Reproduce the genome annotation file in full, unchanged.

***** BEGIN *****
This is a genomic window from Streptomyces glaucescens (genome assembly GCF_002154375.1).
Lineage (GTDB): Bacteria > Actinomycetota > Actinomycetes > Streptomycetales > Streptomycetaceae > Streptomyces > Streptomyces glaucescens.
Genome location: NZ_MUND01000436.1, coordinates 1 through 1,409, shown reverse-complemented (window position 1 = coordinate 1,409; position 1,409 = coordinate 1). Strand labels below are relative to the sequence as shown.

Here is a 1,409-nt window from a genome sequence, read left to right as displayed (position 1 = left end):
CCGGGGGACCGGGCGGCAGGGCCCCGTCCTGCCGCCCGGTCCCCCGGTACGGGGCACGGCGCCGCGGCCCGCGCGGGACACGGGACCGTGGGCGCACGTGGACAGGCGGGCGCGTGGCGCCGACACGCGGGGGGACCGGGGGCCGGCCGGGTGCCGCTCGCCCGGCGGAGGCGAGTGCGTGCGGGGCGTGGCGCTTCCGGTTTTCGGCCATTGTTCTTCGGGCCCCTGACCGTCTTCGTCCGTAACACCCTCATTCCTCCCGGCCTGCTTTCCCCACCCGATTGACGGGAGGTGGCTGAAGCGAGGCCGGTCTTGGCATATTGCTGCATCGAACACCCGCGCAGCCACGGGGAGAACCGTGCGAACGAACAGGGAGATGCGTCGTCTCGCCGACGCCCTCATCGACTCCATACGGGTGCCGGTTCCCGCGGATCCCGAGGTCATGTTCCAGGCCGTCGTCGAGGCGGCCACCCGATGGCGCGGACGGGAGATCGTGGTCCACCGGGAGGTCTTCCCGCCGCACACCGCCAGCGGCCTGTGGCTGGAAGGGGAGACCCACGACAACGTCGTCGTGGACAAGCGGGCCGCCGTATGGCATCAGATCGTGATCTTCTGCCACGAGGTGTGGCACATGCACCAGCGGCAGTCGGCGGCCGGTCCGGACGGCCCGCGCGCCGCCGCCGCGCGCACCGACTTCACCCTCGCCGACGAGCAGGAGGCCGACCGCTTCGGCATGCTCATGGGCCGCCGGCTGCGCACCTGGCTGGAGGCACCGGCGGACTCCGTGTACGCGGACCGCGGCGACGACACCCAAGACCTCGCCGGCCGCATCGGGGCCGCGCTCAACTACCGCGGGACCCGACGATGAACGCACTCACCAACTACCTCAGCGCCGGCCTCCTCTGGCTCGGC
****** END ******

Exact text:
This is a genomic window from Streptomyces glaucescens (genome assembly GCF_002154375.1).
Lineage (GTDB): Bacteria > Actinomycetota > Actinomycetes > Streptomycetales > Streptomycetaceae > Streptomyces > Streptomyces glaucescens.
Genome location: NZ_MUND01000436.1, coordinates 1 through 1,409, shown reverse-complemented (window position 1 = coordinate 1,409; position 1,409 = coordinate 1). Strand labels below are relative to the sequence as shown.

Here is a 1,409-nt window from a genome sequence, read left to right as displayed (position 1 = left end):
CCGGGGGACCGGGCGGCAGGGCCCCGTCCTGCCGCCCGGTCCCCCGGTACGGGGCACGGCGCCGCGGCCCGCGCGGGACACGGGACCGTGGGCGCACGTGGACAGGCGGGCGCGTGGCGCCGACACGCGGGGGGACCGGGGGCCGGCCGGGTGCCGCTCGCCCGGCGGAGGCGAGTGCGTGCGGGGCGTGGCGCTTCCGGTTTTCGGCCATTGTTCTTCGGGCCCCTGACCGTCTTCGTCCGTAACACCCTCATTCCTCCCGGCCTGCTTTCCCCACCCGATTGACGGGAGGTGGCTGAAGCGAGGCCGGTCTTGGCATATTGCTGCATCGAACACCCGCGCAGCCACGGGGAGAACCGTGCGAACGAACAGGGAGATGCGTCGTCTCGCCGACGCCCTCATCGACTCCATACGGGTGCCGGTTCCCGCGGATCCCGAGGTCATGTTCCAGGCCGTCGTCGAGGCGGCCACCCGATGGCGCGGACGGGAGATCGTGGTCCACCGGGAGGTCTTCCCGCCGCACACCGCCAGCGGCCTGTGGCTGGAAGGGGAGACCCACGACAACGTCGTCGTGGACAAGCGGGCCGCCGTATGGCATCAGATCGTGATCTTCTGCCACGAGGTGTGGCACATGCACCAGCGGCAGTCGGCGGCCGGTCCGGACGGCCCGCGCGCCGCCGCCGCGCGCACCGACTTCACCCTCGCCGACGAGCAGGAGGCCGACCGCTTCGGCATGCTCATGGGCCGCCGGCTGCGCACCTGGCTGGAGGCACCGGCGGACTCCGTGTACGCGGACCGCGGCGACGACACCCAAGACCTCGCCGGCCGCATCGGGGCCGCGCTCAACTACCGCGGGACCCGACGATGAACGCACTCACCAACTACCTCAGCGCCGGCCTCCTCTGGCTCGGC